maintain 2 versions of python on my computer

Alf P. Steinbach alfps at
Sun Jan 17 00:25:16 CET 2010

* Gertjan Klein:
> Alf P. Steinbach wrote:
>> * Gertjan Klein:
>>> Alf P. Steinbach wrote:
>>> Thinking about it some more, perhaps that way I can't get at return
>>> codes a python script might provide. I haven't used those, but they may
>>> be useful at some point.
>> Return codes work OK no matter what.
> Ok, I won't have to worry about that then. ;-)
>> But it's a hassle for the user to connect up standard input, standard output and 
>> standard error for a GUI subsystem process.
> Good point. Two executables it is. But out of curiousity, what happens
> when a user pipes something into a GUI subsystem executable?

The same as with a console program, I guess.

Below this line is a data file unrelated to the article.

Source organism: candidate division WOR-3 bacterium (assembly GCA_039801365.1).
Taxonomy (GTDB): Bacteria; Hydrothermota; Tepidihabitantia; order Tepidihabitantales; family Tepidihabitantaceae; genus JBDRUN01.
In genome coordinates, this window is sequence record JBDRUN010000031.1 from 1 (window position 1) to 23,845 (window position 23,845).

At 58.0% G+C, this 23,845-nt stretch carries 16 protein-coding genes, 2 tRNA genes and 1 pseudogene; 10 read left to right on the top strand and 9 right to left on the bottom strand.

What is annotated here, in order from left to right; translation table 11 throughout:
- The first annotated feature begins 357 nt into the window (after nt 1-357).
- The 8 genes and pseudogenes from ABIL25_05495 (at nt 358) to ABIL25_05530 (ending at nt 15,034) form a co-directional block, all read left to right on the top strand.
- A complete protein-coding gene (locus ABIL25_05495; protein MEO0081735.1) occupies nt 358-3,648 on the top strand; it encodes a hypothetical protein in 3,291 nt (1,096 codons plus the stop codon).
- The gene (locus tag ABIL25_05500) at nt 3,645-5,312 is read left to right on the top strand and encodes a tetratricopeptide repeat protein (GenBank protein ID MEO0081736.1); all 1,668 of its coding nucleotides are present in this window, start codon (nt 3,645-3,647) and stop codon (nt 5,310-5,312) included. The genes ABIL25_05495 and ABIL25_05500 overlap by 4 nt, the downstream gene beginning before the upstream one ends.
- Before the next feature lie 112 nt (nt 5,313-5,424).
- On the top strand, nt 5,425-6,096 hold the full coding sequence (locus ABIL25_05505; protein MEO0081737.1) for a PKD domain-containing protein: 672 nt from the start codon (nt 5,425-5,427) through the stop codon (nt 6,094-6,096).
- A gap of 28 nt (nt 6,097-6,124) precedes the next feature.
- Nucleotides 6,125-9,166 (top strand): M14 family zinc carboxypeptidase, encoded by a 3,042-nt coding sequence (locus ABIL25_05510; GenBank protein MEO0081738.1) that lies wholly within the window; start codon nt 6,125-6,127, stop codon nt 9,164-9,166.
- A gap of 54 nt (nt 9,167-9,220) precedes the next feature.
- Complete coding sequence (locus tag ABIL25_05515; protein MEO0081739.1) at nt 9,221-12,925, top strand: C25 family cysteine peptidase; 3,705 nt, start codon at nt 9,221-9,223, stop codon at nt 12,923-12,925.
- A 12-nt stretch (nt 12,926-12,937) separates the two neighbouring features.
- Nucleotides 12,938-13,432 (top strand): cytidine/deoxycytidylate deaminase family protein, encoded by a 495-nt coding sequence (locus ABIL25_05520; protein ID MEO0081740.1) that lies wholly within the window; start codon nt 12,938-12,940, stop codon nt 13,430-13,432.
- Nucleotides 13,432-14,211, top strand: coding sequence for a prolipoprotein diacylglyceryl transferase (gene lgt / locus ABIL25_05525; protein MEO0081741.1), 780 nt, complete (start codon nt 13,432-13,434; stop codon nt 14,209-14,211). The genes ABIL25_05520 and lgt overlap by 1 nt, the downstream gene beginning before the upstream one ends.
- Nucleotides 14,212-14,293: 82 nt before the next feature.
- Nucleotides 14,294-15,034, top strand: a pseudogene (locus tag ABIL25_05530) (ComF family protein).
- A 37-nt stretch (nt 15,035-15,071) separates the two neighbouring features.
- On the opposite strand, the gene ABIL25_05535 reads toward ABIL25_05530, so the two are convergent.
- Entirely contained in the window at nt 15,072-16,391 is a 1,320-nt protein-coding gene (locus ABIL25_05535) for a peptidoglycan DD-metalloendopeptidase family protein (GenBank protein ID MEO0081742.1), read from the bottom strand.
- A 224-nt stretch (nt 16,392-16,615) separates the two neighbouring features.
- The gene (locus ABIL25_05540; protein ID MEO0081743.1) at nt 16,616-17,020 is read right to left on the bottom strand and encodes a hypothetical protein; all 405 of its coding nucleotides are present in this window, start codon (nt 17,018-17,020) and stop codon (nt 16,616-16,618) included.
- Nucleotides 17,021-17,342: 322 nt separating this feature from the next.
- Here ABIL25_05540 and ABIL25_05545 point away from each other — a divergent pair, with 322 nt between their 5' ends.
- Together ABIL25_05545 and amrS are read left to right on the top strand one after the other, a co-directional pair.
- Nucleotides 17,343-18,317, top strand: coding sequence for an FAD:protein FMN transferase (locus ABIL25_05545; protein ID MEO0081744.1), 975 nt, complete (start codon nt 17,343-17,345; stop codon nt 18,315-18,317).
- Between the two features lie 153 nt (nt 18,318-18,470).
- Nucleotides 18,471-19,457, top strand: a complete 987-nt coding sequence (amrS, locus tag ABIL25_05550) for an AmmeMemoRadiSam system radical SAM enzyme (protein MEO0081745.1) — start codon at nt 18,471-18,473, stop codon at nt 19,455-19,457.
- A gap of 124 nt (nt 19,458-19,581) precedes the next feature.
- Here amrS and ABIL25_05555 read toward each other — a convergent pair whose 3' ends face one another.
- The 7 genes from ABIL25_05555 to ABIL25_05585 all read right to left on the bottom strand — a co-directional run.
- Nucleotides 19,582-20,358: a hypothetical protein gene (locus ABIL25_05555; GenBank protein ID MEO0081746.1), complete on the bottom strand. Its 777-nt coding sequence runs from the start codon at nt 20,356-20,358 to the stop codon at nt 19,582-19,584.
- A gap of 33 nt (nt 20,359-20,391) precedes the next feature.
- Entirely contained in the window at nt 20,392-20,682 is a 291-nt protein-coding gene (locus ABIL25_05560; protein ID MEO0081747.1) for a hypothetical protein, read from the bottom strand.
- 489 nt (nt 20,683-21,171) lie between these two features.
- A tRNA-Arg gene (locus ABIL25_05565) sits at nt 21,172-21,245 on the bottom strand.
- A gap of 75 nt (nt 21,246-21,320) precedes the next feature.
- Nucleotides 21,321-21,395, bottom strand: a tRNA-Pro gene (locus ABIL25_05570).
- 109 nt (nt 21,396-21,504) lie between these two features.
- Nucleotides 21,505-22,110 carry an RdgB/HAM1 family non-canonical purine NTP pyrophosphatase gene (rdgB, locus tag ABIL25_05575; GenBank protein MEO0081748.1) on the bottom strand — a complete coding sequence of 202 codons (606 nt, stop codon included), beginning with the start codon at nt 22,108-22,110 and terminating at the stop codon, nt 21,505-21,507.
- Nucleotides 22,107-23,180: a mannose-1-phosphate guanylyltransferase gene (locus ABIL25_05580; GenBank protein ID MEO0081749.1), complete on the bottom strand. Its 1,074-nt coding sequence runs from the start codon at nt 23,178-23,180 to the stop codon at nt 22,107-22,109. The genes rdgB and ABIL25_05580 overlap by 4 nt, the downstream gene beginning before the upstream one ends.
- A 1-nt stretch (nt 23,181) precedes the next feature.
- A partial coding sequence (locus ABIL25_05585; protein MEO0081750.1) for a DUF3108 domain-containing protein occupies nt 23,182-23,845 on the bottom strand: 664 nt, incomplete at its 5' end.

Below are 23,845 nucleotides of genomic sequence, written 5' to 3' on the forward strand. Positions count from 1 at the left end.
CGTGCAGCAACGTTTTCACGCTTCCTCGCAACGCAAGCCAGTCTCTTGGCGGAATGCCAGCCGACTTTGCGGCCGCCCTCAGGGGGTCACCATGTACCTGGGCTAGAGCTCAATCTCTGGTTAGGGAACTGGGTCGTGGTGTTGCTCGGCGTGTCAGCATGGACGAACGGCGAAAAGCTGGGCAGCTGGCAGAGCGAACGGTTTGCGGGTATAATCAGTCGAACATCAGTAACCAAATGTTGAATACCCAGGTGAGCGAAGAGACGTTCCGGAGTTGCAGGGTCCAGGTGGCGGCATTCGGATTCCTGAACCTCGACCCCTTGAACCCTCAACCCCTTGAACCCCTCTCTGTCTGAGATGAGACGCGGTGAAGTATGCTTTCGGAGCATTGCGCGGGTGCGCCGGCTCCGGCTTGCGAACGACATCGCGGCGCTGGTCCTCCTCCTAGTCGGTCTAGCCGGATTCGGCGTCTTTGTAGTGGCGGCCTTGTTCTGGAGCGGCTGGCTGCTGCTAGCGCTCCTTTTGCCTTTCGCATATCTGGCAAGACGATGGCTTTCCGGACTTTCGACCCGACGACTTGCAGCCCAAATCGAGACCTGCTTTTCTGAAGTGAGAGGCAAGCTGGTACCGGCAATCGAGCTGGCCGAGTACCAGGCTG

Indeed piping is one way to connect up the output.

Disclaimer: I can't recall ever actually trying to pipe input to a GUI subsystem 
exe. However, piping output, while not common, at least I've done that! :-)

>> Perhaps do this in JScript or VBScript (languages bundled with Windows)? There 
>> may be less startup overhead than with Python. But I haven't checked.
> Won't these create a DOS window, always?

No. They're run via the Windows Script Host interface. WSH has two runner 
programs: cscript (console) and wscript (GUI). So you get a console window (it's 
tehnically not DOS although the icon was MS-DOS until and including Windows NT 
4.0) if you run a [.js] or [.vbs] file via cscript, and not via wscript.

wscript is the default.

But you can change that association, or create new associations, via the Windows 
'assoc' and 'ftype' commands (note that after some XP update 'ftype' is no 
longer able to delete associations, it must then be done directly in registry).

>Or can they run windowless as well?

Yes, see above.

> If so, that might be an option worth exploring as well.

Cheers & hth.,

- Alf

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